World·CBC Explains

How Elizabeth Warren's wealth tax would work

One of Massachusetts Senator Elizabeth Warren's key proposals is a tax on the ultra-rich to pay for some of her big-ticket promises. The idea has support but also a long line of critics who question whether it's practical, effective and even legal.

It promises to raise trillions of dollars, but can a wealth tax overcome legal and practical hurdles?

Massachusetts senator and Democratic presidential hopeful Elizabeth Warren has made a wealth tax one of the central planks of her platform. (Justin Sullivan/Getty Images)

One of the key planks of Massachusetts Senator Elizabeth Warren's presidential election platform is a tax on the wealthiest families in the United States. 

Dubbing it the "Ultra-Millionaire Tax," her campaign says it would help make the tax system more progressive and fair, and would raise trillions of dollars.

Warren's goal is to reach deeper into the pockets of the wealthy to fund some of her campaign promises. But the idea faces stiff criticism, not only about whether it can work but also whether it's even allowed under the U.S. Constitution. 

Here's a breakdown:

What is a wealth tax? 

It's not a tax on income alone. As the name suggests, a wealth tax is instead a tax on everything a person or household would use to calculate their net worth: bank accounts, real estate, stock holdings, personal trusts, assets in insurance and pension plans, and more, after deducting liabilities like a mortgage. 

According to the economists who support a wealth tax, the current federal taxation system doesn't address the biggest aspect of inequality: beyond the wage gap, it's the disparities in wealth that are much more pressing.

To illustrate that point, the economists who helped Warren craft her proposal estimate that one per cent of high-income-earning Americans make about one-fifth — or 20 per cent — of the total income in the United States. That number changes drastically when measuring wealth distribution: the top one per cent of wealth holders own 42 per cent of overall wealth.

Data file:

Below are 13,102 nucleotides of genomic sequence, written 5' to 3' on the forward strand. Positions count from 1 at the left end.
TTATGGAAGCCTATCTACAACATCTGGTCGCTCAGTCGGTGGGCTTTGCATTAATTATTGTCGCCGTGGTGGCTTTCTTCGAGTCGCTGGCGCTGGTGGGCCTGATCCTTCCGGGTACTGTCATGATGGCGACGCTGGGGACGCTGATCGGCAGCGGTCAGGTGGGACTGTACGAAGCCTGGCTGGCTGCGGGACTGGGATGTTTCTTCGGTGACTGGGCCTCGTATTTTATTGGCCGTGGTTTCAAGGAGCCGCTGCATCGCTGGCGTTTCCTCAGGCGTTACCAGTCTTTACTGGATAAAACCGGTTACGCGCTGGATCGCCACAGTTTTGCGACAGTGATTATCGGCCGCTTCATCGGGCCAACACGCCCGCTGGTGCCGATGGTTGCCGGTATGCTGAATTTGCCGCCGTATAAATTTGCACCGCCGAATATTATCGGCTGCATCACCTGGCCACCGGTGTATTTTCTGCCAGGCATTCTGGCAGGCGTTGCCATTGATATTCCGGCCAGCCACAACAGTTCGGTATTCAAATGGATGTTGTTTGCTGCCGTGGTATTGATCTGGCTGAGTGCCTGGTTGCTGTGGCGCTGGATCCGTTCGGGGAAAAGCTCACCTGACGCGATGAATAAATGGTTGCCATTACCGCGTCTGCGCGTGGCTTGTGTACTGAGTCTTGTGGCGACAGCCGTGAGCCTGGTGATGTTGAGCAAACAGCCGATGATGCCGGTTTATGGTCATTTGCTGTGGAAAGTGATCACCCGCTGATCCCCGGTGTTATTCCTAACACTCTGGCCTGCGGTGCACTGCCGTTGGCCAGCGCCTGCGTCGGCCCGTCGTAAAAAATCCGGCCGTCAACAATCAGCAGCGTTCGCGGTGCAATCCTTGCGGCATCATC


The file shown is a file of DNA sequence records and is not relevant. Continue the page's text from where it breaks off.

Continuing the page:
How would it work? 

Here's how Warren's wealth tax proposal breaks down: 

A two per cent tax on individuals whose net worth is more than $50 million (all figures US). 

The tax goes up to six per cent for a net worth of $1 billion and up.  

According to economists Emmanuel Saez and Gabriel Zucman, who advised the Warren camp, the tax would affect the top 0.1 per cent, or about 75,000, households. They say because so much wealth is concentrated among this group, the tax would raise an estimated 3.75 trillion in revenue over a 10-year period. 

Warren wants to use the money raised through the wealth tax to fund many of her big-ticket proposals: Medicare-for-all, tuition-free public college, a universal child-care program and abolishing student debt. It would also fund Warren's $800-billion public school education plan

How would it be enforced?

One of the biggest obstacles to a wealth tax is that a family's wealth can be hard to measure because it can include items like shares in a privately held company. Critics argue the wealthy will simply dodge the tax by moving assets offshore or renouncing their citizenship. These were the types of problems that led a number of European countries to drop their wealth tax.